02:50 So, whereas the initial presentation is nonspecific, One, can use a specific testing which will help distinguish COVID-19, from other respiratory illnesses.

    03:01 So, in that patient with a non-specific presentation and in whom one suspects COVID-19, one, can perform RT-PCR testing or a quick antigen test, followed by PCR confirmation for SARS-Coronavirus II.

    03:17 If the patient is sick enough to require hospitalization and potentially other interventions, then a chest computed tomography or a CT scan, may demonstrate bilateral ground glass opacities and diffused pneumonia or even unilateral patchy processes, in patients with COVID-19, versus other findings and other types of respiratory illnesses.

    03:40 In kidneys, one can develop or one can see elevated BUN and creatinine or evidence of acute kidney injury, again, this doesn't distinguish COVID-19, from other infections or respiratory illnesses, but it is more commonly seen in patients earlier on in their COVID-19, than you might anticipate in other illnesses.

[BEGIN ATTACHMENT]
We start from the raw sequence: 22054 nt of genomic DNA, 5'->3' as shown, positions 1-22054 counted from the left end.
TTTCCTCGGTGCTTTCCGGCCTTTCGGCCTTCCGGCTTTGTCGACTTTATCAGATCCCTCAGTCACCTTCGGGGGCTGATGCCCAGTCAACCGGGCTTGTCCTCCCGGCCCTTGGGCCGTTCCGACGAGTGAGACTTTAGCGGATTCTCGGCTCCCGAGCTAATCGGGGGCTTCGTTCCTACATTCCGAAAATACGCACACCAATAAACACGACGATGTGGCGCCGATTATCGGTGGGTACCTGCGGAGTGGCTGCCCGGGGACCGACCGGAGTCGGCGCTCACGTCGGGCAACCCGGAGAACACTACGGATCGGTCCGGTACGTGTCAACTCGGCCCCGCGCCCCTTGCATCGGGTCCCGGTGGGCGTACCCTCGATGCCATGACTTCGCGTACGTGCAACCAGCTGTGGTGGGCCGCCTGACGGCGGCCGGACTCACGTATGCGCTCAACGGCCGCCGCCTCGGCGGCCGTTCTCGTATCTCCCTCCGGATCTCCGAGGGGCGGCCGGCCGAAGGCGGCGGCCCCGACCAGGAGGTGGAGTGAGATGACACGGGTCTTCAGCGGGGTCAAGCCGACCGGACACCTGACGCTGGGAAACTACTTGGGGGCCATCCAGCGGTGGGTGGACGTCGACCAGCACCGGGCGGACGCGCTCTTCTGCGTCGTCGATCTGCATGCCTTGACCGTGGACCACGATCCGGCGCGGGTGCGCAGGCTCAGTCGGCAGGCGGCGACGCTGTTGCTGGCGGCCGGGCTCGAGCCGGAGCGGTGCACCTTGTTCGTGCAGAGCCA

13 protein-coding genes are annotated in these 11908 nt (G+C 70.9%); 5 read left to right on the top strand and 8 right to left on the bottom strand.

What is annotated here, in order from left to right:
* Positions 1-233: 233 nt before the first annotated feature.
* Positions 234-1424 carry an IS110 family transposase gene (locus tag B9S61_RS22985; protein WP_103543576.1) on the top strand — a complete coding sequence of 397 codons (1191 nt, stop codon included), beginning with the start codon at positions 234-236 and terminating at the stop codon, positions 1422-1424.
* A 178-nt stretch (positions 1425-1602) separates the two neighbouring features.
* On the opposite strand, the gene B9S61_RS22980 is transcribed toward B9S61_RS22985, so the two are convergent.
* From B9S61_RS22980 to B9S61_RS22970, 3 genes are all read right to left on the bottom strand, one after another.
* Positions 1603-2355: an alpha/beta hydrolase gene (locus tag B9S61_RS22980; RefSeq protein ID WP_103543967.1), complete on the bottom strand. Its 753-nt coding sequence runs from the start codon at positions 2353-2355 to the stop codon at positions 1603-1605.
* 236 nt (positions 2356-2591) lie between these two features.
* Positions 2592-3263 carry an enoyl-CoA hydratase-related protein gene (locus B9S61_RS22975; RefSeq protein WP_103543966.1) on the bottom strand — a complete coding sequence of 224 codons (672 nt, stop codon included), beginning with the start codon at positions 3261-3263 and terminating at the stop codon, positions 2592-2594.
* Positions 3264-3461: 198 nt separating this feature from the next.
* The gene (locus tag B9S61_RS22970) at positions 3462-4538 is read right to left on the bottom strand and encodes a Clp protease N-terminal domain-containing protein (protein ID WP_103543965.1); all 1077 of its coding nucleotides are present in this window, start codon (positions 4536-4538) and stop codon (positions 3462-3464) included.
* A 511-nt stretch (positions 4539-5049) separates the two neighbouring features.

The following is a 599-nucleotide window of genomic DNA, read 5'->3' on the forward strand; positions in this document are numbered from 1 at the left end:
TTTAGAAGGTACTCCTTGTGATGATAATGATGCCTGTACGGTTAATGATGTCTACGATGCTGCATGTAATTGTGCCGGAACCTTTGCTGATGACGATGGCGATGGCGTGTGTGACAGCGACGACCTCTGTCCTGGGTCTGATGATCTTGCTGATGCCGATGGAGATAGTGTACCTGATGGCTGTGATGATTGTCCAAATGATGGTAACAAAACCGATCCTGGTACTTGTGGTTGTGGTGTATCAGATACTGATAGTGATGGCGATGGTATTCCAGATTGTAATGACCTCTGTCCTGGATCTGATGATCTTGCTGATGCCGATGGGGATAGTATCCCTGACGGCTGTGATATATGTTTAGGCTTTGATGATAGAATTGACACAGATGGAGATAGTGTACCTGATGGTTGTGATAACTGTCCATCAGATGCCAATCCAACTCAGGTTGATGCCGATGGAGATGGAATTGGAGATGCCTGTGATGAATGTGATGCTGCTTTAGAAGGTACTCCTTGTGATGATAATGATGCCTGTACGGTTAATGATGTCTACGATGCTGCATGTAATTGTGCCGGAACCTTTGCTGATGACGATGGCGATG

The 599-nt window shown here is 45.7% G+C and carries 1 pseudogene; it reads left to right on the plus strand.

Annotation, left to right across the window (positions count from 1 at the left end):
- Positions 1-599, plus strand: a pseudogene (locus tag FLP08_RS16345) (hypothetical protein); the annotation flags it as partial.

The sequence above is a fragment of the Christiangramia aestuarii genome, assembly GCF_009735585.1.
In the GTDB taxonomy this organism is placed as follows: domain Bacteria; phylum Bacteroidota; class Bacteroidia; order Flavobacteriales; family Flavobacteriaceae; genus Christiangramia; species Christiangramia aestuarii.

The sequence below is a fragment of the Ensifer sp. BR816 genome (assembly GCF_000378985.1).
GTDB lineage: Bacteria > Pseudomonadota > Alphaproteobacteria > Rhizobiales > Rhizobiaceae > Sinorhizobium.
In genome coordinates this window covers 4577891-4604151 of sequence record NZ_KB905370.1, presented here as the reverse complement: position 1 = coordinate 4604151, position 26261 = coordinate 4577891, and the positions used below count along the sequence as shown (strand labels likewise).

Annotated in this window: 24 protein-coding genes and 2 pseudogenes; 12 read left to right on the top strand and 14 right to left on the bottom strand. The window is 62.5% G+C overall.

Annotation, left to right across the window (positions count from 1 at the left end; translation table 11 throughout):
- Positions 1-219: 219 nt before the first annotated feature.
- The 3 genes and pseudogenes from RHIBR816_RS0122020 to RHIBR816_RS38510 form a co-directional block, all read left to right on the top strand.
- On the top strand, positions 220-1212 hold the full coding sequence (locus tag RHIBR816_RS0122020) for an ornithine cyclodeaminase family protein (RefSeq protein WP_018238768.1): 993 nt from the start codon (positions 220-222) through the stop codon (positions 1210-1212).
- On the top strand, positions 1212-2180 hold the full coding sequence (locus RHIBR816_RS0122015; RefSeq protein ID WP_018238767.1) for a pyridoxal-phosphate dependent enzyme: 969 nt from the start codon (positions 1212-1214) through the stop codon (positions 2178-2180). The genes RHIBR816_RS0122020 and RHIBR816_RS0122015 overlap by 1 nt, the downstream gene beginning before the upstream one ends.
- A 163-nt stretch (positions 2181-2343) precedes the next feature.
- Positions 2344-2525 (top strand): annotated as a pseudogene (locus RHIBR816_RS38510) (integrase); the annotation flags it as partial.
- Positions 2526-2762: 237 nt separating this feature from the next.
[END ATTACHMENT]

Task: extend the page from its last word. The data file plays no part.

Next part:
04:02 Similarly, cardiac abnormalities, keeping in mind that the virus does have tropism for among other organs, the heart, one can see elevated troponin, so, evidence, of myocardial damage or injury as well as an abnormal EKG, so, showing a dysrhythmia or even sometimes access deviation on the EKG.

    04:23 Liver function abnormalities, so elevated liver enzymes such as, AST, ALT, GGT, lactite dehydrogenase, the alpha-HBDH, all these can be seen early on in acute COVID-19, which is, on the way to becoming severe, but again, keep in mind there is still an overlap with other respiratory illnesses.

    04:46 What about treatment, so, in patients who are outpatients, so, mild disease, or mild about to become severe if they have comorbidities, there are several monoclonal antibody cocktail therapies, typically, two monoclonal antibodies in combination, which target, as two separate antigens, expressed by SARS-Coronavirus II, typically, these are two components of the spike protein, created or expressed by SARS-Coronavirus II.

    05:17 In the United States as well as elsewhere in the world, these monoclonal cocktails, antibody cocktails, have been approved for patients with mild to moderate disease and risk factors for progression and continuing studies demonstrate their efficacy, the challenge of course is in parts of the world, which now, is everywhere in which a variance, mutant variants have emerged, not all of the monoclonal antibodies remain efficacious, against the newest variants and especially against the delta variant.

    05:48 Other therapies of course are being evaluated, as prophylactic interventions but none has been proven to be helpful, in patients who have mild disease only.